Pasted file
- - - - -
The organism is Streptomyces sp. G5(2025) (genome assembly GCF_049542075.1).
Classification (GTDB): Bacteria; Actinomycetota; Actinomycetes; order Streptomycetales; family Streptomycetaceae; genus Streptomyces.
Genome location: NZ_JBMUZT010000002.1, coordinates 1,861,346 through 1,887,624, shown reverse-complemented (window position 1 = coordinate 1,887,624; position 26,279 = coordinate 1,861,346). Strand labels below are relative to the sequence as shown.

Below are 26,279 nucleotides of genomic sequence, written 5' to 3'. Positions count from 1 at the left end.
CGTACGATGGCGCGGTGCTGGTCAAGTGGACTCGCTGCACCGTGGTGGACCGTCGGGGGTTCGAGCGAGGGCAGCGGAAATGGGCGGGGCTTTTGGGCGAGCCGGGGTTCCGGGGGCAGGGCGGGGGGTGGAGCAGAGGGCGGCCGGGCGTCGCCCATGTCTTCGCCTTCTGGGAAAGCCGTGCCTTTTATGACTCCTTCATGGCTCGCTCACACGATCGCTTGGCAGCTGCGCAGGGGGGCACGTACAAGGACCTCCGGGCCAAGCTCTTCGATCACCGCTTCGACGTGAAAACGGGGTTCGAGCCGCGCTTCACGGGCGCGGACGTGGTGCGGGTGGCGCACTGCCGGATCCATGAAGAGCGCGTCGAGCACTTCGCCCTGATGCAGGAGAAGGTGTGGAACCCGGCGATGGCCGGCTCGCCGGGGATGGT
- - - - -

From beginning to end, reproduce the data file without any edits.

The organism is Streptomyces sp. G5(2025) (genome assembly GCF_049542075.1).
Classification (GTDB): Bacteria; Actinomycetota; Actinomycetes; order Streptomycetales; family Streptomycetaceae; genus Streptomyces.
Genome location: NZ_JBMUZT010000002.1, coordinates 1,861,346 through 1,887,624, shown reverse-complemented (window position 1 = coordinate 1,887,624; position 26,279 = coordinate 1,861,346). Strand labels below are relative to the sequence as shown.

Below are 26,279 nucleotides of genomic sequence, written 5' to 3'. Positions count from 1 at the left end.
CGTACGATGGCGCGGTGCTGGTCAAGTGGACTCGCTGCACCGTGGTGGACCGTCGGGGGTTCGAGCGAGGGCAGCGGAAATGGGCGGGGCTTTTGGGCGAGCCGGGGTTCCGGGGGCAGGGCGGGGGGTGGAGCAGAGGGCGGCCGGGCGTCGCCCATGTCTTCGCCTTCTGGGAAAGCCGTGCCTTTTATGACTCCTTCATGGCTCGCTCACACGATCGCTTGGCAGCTGCGCAGGGGGGCACGTACAAGGACCTCCGGGCCAAGCTCTTCGATCACCGCTTCGACGTGAAAACGGGGTTCGAGCCGCGCTTCACGGGCGCGGACGTGGTGCGGGTGGCGCACTGCCGGATCCATGAAGAGCGCGTCGAGCACTTCGCCCTGATGCAGGAGAAGGTGTGGAACCCGGCGATGGCCGGCTCGCCGGGGATGGT